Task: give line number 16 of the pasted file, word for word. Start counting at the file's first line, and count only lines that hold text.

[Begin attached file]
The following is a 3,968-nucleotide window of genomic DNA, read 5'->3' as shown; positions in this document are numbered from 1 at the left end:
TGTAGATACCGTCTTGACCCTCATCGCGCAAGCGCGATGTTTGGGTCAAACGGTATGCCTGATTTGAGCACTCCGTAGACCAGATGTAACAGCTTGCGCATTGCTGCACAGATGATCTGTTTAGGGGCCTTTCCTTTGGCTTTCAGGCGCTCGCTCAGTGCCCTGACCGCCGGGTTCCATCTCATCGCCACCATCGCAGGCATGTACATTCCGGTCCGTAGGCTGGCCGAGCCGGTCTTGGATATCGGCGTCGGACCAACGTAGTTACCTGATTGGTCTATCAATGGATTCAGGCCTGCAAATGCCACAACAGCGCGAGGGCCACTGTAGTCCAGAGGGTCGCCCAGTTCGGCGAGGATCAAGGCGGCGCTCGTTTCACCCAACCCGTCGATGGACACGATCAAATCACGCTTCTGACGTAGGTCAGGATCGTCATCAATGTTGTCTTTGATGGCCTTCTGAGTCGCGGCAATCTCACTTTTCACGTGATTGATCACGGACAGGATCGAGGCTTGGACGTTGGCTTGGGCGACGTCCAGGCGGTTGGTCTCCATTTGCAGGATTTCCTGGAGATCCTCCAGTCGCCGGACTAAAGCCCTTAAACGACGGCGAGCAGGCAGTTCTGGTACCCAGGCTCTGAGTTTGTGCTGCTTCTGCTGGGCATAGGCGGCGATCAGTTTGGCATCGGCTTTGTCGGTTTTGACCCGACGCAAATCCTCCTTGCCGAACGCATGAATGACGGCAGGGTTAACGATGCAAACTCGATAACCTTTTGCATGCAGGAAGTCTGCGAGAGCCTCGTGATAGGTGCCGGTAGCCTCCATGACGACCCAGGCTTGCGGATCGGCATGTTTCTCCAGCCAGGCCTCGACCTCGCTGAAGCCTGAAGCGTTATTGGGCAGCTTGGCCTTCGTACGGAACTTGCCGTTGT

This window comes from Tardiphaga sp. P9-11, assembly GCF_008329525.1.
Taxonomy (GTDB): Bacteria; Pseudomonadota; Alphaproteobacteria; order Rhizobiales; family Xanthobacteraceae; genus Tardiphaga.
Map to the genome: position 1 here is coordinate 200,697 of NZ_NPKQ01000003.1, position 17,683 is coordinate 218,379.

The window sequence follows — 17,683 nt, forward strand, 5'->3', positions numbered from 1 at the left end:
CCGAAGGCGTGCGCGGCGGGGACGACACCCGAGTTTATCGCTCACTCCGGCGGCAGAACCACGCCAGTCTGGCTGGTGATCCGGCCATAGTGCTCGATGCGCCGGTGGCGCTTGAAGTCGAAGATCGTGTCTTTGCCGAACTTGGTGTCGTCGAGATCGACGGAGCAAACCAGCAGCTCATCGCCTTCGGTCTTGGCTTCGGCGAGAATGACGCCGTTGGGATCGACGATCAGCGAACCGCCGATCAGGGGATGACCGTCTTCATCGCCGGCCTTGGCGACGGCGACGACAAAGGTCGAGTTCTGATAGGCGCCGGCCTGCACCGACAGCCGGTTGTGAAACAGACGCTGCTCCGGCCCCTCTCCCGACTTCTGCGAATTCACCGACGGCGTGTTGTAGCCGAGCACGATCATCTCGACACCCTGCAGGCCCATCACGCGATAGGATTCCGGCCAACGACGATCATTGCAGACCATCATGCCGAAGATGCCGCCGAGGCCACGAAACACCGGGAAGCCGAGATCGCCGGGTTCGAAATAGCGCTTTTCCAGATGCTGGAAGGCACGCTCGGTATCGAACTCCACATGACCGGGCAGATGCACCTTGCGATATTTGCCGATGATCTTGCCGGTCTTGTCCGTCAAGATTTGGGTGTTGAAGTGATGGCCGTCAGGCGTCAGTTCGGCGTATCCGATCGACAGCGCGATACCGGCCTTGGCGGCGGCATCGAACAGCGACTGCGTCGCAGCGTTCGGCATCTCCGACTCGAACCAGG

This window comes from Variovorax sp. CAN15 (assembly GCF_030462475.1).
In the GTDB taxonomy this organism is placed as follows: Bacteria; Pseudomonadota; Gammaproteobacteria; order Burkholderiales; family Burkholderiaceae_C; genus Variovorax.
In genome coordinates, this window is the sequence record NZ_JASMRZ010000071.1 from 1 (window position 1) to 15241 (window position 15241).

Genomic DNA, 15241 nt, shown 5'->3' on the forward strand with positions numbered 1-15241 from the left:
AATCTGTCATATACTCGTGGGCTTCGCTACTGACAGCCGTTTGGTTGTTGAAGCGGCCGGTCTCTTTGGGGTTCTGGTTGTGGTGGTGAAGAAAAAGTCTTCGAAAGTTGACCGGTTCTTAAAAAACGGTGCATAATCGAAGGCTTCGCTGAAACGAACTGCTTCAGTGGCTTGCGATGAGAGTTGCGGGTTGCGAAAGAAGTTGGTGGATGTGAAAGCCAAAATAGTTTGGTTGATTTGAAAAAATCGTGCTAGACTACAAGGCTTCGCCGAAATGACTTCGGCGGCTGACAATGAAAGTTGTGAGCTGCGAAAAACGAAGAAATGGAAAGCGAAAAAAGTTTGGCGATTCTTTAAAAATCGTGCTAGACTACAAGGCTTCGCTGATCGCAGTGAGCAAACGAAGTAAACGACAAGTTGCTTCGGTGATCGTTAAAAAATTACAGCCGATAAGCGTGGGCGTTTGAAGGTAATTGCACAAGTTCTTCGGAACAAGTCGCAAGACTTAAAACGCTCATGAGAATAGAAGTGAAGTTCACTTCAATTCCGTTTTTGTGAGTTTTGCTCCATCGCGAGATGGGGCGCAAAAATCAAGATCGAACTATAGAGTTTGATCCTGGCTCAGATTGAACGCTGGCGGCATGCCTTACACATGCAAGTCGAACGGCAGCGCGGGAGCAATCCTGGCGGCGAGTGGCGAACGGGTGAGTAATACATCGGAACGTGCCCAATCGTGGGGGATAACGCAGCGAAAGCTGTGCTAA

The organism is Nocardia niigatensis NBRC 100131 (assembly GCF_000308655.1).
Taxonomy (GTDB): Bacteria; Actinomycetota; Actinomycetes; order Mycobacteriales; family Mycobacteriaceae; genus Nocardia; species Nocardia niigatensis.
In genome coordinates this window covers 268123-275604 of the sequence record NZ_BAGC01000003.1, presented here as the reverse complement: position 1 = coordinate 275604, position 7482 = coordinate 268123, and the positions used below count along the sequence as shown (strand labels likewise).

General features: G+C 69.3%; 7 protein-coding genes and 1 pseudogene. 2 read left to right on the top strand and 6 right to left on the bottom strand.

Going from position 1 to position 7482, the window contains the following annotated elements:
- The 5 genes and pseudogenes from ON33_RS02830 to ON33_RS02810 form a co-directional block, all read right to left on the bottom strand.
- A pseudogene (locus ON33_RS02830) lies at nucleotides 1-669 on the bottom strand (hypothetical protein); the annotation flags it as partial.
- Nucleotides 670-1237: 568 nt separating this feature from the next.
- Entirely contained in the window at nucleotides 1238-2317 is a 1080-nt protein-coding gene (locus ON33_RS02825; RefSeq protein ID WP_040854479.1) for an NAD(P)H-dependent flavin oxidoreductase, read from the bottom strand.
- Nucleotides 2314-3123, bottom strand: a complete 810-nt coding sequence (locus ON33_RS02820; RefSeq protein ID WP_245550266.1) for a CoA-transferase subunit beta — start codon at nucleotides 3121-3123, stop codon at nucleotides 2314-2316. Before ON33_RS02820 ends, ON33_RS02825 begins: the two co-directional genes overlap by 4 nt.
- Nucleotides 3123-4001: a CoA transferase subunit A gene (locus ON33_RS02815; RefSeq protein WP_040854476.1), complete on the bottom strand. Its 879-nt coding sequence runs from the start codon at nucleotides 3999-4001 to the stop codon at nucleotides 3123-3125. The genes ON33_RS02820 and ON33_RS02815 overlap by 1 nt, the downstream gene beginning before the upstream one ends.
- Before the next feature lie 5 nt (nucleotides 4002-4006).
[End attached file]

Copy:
General features: G+C 69.3%; 7 protein-coding genes and 1 pseudogene. 2 read left to right on the top strand and 6 right to left on the bottom strand.